Ancient Egyptians used colored socks thousands of years ago

The ancient Egyptians made paper and built pyramids, but they were also the first to use colored socks, according to a new discovery by scientists at the British Museum.

Scientists at the museum have developed a pioneering imaginative technique for colored socks, and how ancient Egyptians used them for children.

According to the British newspaper The Guardian, scientists have succeeded in analyzing baby socks found in 300 BC in a waste dump in Antinopolis dating back to the Roman era.

The analysis aims to identify the process of dyeing and weaving in ancient Egypt.

Although the socks have been known to mankind since the Stone Age, animal skins were used for their manufacture, but it is believed that the ancient Egyptians were the first to manufacture socks made of wool and are usually used in the winter.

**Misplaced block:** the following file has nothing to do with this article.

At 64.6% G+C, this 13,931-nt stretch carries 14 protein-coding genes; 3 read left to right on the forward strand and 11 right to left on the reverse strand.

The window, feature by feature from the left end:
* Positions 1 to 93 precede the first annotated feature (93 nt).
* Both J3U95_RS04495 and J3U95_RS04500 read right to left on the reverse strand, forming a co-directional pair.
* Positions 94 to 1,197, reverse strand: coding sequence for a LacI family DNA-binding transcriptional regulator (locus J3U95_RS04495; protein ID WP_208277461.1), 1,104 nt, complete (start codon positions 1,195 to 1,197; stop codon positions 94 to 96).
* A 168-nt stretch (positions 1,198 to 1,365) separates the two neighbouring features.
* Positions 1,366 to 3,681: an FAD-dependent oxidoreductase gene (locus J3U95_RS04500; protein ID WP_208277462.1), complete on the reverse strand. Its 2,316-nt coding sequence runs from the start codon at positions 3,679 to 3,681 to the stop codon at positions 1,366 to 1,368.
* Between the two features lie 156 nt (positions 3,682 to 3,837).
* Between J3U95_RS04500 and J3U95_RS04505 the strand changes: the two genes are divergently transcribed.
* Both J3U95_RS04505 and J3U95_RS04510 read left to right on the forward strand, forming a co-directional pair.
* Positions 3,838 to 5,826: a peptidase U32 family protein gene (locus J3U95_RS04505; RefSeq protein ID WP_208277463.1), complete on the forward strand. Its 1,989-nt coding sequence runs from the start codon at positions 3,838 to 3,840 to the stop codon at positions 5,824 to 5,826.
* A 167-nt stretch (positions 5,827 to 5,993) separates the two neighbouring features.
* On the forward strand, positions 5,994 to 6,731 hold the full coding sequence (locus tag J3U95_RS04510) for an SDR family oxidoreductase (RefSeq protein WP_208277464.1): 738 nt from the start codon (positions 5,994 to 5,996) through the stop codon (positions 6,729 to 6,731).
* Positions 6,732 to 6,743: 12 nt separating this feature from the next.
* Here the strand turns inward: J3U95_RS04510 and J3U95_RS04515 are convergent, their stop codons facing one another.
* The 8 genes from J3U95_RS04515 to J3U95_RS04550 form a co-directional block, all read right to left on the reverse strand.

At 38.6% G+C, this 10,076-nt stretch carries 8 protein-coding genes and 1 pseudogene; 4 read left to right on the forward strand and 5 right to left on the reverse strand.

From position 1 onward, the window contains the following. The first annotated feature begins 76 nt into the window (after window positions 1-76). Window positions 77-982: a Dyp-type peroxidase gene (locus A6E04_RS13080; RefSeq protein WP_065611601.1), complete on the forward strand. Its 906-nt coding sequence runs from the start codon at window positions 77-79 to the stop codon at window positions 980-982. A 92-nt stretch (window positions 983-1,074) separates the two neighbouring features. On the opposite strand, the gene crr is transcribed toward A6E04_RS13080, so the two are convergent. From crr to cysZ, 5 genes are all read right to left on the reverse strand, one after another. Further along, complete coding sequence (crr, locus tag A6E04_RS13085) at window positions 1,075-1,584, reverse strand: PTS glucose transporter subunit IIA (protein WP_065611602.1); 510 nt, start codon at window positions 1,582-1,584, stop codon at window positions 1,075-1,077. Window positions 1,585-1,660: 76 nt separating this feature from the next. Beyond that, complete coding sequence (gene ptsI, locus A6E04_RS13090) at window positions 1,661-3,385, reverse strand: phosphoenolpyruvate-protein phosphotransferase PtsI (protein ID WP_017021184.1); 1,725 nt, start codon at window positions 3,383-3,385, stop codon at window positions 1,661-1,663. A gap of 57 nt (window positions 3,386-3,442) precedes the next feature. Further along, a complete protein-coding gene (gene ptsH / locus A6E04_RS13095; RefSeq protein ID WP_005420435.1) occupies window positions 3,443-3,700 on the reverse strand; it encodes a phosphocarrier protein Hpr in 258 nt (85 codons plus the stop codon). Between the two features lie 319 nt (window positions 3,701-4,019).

“It was interesting to find that these socks were used in a combination of 3 pigments, red, blue and yellow,” said Joan Dyer, an expert at the museum’s research department.

The analysis of the socks gives an idea of ​​what people wore during that period between 800 and 300 BC, which saw the rule of the Romans.

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